Australian Rotary Health
Improving Mental Health of 0-12-yo
1 in 5 adults suffer a mental health disorder every year and 50% of these have their onset before the age of 14
Although there has been a strong focus on research and services aimed at improving the mental health of adolescent and young adult Australians, there is less attention focussed on addressing the mental health struggles faced by 0-12-year-olds.
This is a serious omission because each year approximately 14% of Australian children experience mental disorders—that is, approximately 500,000 children in this age range suffer from a mental disorder.
There is also evidence that approximately 50% of mental disorders across all age groups have their onset by the age of 14 years. The time between birth and 12 years is a very important development period where success and failures can cascade down the years.
Improving mental health of 0-12-year-olds
Studies have shown that the overall prevalence of mental disorders experienced by 0-12-year-olds has not changed during the past 20 years.
“We need to find new ways of helping children and their families overcome this terrible problem,” – ARH’s Medical Advisor, Emeritus Professor Michael Sawyer.
Focus on Early Intervention
1 in 5 Australians experience a mental health disorder every year and up to 50% of these disorders have their onset before the age of 14 years.
Australian Rotary Health (ARH) believe that early intervention, particularly from the time of birth and 12 years, will reduce the incidence of mental health problems later in life.
Who is Australian Rotary Health?
Australian Rotary Health is one of the largest independent funders of mental health research within Australia.
They provide funding towards research grants, fellowships and PhD scholarships focused on finding preventative and curative solutions for mental illness in young Australians. ARH is a project of the Rotary Districts of Australia, with a vision to improve the health and wellbeing of all Australians.
The new research area was the focus of ARH’s 11th Research Symposium held in August 2022 and featured over twenty of Australia’s leading experts on the issues and research relating to children’s mental health.
In 2023, Australian Rotary Health will direct funding to 13 research projects, looking at such issues like interventions for parents of children with autism, anxiety in children and mental health of Indigenous children.
‘Lift the Lid on Mental Illness’ is Australian Rotary Health’s national fundraising campaign and encompasses an array of entertaining ways to raise money for children’s mental health, such as their Lift the Lid Walk or Hat Day events.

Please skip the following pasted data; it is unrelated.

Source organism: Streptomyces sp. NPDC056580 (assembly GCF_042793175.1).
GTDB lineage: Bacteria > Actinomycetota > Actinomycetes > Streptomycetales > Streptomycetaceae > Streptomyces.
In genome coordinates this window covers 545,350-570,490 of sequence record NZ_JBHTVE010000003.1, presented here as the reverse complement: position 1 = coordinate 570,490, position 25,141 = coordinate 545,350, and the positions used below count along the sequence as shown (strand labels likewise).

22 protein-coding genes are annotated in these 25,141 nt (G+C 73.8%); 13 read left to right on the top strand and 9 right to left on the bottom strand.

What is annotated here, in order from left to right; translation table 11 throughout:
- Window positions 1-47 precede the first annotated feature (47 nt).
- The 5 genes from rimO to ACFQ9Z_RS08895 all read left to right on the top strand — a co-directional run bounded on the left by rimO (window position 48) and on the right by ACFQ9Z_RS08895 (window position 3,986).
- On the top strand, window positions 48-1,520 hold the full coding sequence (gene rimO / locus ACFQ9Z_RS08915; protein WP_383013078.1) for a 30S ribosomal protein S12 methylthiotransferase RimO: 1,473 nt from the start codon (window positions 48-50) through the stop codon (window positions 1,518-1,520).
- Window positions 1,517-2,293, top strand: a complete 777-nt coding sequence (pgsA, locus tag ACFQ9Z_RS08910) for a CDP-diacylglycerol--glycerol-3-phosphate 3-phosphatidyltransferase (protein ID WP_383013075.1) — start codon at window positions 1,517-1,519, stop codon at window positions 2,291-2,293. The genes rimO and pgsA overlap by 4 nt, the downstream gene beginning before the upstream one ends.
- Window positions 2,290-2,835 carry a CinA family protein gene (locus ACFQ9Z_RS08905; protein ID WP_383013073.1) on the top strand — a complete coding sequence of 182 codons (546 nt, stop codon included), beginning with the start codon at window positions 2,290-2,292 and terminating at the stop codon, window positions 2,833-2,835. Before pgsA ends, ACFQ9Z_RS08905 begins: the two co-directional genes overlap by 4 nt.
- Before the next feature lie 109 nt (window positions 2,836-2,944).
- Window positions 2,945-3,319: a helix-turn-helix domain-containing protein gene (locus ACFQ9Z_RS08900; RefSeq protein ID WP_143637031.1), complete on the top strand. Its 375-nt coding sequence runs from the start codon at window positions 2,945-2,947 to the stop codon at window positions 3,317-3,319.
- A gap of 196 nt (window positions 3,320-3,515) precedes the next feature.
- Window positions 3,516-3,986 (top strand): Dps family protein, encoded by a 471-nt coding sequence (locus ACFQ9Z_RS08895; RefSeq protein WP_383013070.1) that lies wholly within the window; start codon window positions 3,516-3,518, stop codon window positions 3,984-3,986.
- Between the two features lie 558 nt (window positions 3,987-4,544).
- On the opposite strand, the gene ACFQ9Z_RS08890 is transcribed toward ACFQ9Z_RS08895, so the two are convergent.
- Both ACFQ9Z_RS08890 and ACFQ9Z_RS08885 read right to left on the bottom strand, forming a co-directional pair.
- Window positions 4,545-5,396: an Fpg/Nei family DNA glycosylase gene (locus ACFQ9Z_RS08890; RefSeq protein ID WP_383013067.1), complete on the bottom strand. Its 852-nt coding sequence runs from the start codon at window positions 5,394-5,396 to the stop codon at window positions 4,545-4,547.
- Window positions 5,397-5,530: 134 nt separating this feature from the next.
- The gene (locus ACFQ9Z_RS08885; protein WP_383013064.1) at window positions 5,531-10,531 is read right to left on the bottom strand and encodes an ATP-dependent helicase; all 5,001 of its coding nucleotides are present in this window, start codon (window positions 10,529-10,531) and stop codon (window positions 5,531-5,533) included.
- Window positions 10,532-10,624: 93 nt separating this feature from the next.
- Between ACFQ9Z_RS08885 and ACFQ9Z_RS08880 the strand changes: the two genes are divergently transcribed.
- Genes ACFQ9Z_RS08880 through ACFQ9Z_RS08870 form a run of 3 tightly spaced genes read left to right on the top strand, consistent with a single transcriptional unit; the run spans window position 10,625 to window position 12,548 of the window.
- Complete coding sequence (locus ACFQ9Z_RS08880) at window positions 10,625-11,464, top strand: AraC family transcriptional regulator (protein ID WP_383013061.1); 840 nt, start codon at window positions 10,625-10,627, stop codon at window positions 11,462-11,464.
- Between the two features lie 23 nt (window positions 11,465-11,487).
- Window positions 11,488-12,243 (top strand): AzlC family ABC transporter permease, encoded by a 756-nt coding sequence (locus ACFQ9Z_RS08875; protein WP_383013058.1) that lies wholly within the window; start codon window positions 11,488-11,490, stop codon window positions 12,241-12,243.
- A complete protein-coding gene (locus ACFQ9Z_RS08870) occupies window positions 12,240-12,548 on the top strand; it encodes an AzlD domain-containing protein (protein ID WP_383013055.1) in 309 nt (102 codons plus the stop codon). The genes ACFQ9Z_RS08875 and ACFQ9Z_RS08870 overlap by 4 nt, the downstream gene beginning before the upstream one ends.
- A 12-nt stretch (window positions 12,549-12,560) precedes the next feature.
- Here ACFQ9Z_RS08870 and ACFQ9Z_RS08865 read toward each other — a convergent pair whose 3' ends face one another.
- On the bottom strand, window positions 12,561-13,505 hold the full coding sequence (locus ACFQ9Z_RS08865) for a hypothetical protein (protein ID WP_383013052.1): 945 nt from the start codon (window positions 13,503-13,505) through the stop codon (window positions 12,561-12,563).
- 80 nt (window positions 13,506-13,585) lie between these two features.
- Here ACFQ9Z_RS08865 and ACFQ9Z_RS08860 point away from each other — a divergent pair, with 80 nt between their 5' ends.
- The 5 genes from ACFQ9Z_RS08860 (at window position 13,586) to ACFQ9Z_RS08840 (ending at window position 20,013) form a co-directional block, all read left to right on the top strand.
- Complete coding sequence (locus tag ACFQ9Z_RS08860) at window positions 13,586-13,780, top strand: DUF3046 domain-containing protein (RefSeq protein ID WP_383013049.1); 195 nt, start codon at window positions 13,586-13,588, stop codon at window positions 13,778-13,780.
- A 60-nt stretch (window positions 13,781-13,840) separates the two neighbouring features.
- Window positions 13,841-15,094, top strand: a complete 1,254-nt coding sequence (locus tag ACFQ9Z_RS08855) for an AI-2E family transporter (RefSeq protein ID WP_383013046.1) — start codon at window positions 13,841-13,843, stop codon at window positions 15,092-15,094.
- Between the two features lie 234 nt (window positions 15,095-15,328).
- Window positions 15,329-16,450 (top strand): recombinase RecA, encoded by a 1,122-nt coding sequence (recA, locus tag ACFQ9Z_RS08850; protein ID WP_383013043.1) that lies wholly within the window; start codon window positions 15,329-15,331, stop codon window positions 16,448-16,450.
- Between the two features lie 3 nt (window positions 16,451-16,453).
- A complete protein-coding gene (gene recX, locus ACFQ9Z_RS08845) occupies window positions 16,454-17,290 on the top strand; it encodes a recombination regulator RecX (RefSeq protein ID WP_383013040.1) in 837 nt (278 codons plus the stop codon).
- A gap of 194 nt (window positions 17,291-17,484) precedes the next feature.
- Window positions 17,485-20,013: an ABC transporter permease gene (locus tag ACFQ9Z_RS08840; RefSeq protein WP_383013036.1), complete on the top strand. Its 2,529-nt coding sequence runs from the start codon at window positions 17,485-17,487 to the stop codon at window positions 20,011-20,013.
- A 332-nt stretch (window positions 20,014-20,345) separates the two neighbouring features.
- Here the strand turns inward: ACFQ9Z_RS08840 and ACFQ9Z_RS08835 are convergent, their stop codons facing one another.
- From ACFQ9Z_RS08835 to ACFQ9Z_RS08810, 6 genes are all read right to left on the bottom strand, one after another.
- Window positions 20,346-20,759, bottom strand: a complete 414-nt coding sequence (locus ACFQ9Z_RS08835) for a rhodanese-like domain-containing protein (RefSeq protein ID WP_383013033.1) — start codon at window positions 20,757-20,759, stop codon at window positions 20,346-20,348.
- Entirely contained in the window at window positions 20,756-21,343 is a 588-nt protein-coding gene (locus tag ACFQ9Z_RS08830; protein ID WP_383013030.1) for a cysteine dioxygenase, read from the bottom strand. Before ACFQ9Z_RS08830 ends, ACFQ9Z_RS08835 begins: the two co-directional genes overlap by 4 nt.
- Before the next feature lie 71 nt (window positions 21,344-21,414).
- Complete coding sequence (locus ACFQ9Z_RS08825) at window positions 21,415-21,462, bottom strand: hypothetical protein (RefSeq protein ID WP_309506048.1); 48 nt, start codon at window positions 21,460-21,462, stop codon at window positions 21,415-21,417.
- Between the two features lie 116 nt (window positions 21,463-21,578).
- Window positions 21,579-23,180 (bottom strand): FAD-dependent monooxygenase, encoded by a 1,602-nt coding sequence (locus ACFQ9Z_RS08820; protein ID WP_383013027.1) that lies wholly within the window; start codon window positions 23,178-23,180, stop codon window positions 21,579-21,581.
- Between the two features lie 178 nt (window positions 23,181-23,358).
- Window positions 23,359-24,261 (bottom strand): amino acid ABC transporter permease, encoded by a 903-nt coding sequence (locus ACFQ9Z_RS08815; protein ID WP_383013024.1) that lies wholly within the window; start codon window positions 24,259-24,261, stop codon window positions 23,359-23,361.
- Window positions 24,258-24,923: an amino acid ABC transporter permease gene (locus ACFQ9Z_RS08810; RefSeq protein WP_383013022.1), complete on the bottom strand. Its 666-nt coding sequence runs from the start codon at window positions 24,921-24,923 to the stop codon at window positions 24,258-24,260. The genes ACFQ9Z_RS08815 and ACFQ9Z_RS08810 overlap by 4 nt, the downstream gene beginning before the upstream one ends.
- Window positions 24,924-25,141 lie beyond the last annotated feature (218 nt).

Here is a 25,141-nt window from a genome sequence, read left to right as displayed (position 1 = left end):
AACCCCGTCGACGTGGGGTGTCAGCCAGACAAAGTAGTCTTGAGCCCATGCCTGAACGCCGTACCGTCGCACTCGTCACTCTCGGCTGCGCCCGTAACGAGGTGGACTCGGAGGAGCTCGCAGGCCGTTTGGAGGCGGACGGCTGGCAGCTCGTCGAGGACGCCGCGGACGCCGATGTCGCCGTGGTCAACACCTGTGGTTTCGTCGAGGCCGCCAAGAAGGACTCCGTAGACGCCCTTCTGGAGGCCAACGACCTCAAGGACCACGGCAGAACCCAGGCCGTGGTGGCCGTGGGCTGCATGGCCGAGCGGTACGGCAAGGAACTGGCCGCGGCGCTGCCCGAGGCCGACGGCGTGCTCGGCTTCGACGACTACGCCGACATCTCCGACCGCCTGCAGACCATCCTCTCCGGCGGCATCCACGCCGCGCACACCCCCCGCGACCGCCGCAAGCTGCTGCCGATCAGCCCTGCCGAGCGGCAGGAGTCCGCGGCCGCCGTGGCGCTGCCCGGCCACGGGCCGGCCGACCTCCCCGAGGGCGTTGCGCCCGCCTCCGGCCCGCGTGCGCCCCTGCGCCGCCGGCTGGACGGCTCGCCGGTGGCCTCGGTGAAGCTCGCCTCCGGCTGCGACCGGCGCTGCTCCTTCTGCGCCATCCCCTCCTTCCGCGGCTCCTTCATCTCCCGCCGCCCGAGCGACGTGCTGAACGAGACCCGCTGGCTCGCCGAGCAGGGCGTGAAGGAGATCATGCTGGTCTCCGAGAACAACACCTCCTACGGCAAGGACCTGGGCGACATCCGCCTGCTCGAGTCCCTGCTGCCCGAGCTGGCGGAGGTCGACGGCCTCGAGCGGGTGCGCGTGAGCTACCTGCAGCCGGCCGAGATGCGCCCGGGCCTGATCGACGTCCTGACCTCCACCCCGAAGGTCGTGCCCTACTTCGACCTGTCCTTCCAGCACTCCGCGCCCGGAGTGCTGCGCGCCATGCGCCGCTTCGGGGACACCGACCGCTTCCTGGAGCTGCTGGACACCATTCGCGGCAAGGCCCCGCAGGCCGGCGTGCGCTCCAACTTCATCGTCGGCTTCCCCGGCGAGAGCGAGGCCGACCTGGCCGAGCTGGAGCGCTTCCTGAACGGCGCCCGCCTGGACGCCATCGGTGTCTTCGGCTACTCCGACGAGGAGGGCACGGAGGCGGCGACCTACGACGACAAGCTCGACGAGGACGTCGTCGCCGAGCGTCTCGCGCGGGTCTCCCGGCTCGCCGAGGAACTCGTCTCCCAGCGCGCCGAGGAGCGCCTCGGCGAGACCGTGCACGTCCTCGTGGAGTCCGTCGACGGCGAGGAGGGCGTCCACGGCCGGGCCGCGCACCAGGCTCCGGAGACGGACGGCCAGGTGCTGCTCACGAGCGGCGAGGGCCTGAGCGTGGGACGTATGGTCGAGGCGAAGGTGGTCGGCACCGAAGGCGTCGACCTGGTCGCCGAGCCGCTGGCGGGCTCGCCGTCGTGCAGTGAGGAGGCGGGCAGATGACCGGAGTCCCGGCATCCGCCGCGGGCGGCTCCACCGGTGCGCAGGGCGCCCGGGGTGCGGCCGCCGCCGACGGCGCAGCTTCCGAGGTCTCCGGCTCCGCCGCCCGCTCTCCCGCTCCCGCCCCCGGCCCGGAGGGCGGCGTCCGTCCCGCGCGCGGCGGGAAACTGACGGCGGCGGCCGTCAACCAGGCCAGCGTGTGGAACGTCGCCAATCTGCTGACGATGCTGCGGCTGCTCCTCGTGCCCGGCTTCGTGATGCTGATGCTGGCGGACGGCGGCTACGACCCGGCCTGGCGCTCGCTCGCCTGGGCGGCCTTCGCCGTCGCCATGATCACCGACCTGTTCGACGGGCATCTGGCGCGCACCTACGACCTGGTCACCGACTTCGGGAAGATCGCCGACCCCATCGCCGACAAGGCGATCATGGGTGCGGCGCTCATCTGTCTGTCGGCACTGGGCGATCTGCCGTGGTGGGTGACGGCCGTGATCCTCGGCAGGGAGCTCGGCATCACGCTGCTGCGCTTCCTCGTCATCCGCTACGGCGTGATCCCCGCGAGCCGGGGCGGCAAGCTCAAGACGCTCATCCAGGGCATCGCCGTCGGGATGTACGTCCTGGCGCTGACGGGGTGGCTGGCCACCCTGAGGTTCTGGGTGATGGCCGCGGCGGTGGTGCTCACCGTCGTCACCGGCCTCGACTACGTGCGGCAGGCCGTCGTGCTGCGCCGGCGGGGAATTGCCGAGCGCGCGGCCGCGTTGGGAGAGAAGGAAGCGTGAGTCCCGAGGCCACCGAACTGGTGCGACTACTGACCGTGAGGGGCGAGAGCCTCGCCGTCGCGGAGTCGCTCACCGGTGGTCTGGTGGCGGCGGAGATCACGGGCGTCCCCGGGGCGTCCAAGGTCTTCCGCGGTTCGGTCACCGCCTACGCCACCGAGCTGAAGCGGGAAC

Some New Projects For 2023:
- Mental Health of Indigenous Children in care
- Sleep & Mental Health
- Children’s Mental Health in Foster Care
- Anxiety in children
Australian Rotary Health has a few success stories in improving mental health in children and teenagers.
Here are some of our biggest success stories so far…
Cool Kids Program
Australian Rotary Health is proud to have funded the initial development and research trials of the Cool Kids Program—a program that has helped children and teenagers with anxiety in over 20 countries worldwide.
Developed by researchers at Macquarie University, Cool Kids has significantly reduced anxiety symptoms in children and teenagers, as well as increase school attendance, academic achievement, confidence, number of friends, and involvement in extra-curricular activities.
Approximately 60-75% of children who complete Cool Kids are disorder free after treatment.
Teen Mental Health First Aid
Teen Mental Health First Aid is a classroom training program for high-school students in Years 10-12, to learn how to support a friend who has mental health problems.
Australian Rotary Health funded a trial of the program between 2014 and 2016, which was carried out by researchers at the University of Melbourne.
The program started in Australia and it was not long before it caught the attention of internationally acclaimed musician and actress, Lady Gaga. Through her foundation ‘Born This Way’. Lady Gaga launched a pilot program of Teen Mental Health First Aid in the United States, with the aim to expand it to 20 schools.
The teen Mental Health First Aid program was found to better improve helping skills and lower stigma towards peers with mental health problems, compared to a control group of students trained in physical first aid.
The program joins the widely acclaimed Mental Health First Aid training course for adults, which has been under-pinned by several ARH grants and has now trained over 500,000 people in Australia and over 2 million globally.
Lights Out Sleep Program
The Lights Out Sleep Program was developed by researchers at Griffith University and has been highly effective in reducing sleep problems in preschool-aged children. This program received funding from Australian Rotary Health between 2018-2020.
The program has decreased resistance from children around going to bed, reduce anxiety around bedtime, and lead to longer sleep during the night and less sleepiness during the day.
Interestingly, the research also found that those who received treatment showed a significantly greater reduction in anxiety and behavioural issues, immediately after treatment, as well as after their first semester of schooling.